• OHA-12 Native Hawaiian Health Disparities: Data shows that Native Hawaiians, other Pacific islanders and Filipinos continue to have disparate health outcomes compared to the rest of the state population. This bill updates our State Planning Act to ensure that the health planning of the state will focus on creating policies, interventions, programs and funding targeted at eliminating health disparities by addressing the social determinants of health such as housing, education, social services, leisure, individual rights, culture, and public safety. If enacted, this bill will codify the state’s commitment to improving the health of the state’s most vulnerable communities which in turn improves the health and well-being of the overall population.

  • OHA-13 Remnant Clarification: Enacted in 2009, Act 176 prohibits the sale of public lands, including ceded lands, without (1) prior notice to OHA and (2) the approval of two-thirds of the Hawai‘i State Legislature. However, neither of these requirements applies if the land to be sold is a “remnant,” which is currently defined as “a parcel of land economically or physically unsuitable or undesirable for development.” Given that much of the lands held by the state may be considered “unsuitable or undesirable for development,” the current remnant definition can be broadly interpreted to allow the sale of numerous public lands, including ceded lands, outside of the Act 176 legislative approval process. To address this concern, this bill amends the remnant definition to clarify that, in addition to being unsuitable or undesirable for development, a remnant shall also be: (1) Land acquired by condemnation which is in excess of the needs for which condemned; or (2) Vacated, closed, abandoned, or discontinued road, street or alley or walk, railroad, ditch, or other right-of-way.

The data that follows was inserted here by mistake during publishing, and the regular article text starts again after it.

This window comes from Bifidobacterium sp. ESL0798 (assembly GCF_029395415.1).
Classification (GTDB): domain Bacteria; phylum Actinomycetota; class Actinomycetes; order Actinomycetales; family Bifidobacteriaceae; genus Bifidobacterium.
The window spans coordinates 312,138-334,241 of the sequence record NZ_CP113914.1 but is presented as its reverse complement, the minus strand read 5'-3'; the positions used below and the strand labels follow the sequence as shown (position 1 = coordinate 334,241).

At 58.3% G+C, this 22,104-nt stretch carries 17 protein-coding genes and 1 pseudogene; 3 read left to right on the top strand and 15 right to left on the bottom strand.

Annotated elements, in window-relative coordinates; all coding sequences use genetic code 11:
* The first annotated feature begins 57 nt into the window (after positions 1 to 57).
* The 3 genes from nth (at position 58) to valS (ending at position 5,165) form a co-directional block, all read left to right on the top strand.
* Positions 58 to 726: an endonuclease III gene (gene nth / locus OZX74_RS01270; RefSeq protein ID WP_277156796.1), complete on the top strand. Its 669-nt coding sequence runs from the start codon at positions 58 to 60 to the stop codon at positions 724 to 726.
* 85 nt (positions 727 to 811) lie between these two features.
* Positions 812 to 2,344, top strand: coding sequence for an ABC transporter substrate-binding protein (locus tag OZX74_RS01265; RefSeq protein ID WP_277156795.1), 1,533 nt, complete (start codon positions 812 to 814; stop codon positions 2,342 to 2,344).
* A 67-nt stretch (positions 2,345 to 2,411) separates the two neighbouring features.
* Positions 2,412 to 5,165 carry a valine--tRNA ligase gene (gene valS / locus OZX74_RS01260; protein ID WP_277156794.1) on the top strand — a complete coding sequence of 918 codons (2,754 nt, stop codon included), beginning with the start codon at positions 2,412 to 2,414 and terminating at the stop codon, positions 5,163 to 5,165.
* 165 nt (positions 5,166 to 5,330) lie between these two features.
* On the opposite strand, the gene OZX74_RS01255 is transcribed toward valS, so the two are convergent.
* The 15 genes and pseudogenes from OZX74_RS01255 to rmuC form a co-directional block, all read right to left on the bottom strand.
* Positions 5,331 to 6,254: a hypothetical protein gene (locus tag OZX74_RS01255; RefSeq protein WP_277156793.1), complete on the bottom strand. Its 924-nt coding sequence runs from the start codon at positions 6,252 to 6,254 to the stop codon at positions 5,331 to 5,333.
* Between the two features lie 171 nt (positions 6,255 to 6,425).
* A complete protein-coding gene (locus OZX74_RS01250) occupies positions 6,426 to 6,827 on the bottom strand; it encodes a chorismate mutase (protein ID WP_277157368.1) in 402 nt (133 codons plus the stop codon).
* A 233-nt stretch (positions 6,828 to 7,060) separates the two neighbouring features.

• OHA-14 Native Hawaiian Cultural Expert on the Board of Land and Natural Resources: As the state agency mandated to manage the state’s natural and cultural resources, the Board of Land and Natural Resources (BLNR) regularly makes critical decisions that impact Native Hawaiians and their cultural practices. Despite this critical decision-making authority, there is no requirement that any member of the BLNR possess expertise on Native Hawaiian rights or cultural practices. This bill requires that at least one of the BLNR members shall have substantial experience or expertise in traditional Hawaiian land usage and knowledge of cultural land practices.

  • OHA-15 Phased Archaeological Review: Last year, Act 85 was enacted to authorize the Department of Land and Natural Resources’ State Historic Preservation Division to approve development projects based on phased archaeological reviews. OHA opposed this legislation because it would allow construction to start before an archaeological survey is completed, which would threaten iwi küpuna and cultural sites. Moreover, OHA believes that the phased archaeological review allowed under Act 85 is far broader than what is allowed under Act 85’s federal counterpart. Therefore, this bill seeks to only allow phased archaeological reviews for projects subject to the federal National Historic Preservation Act to ensure that phased review in Hawaiʻi is conducted in compliance with federal law.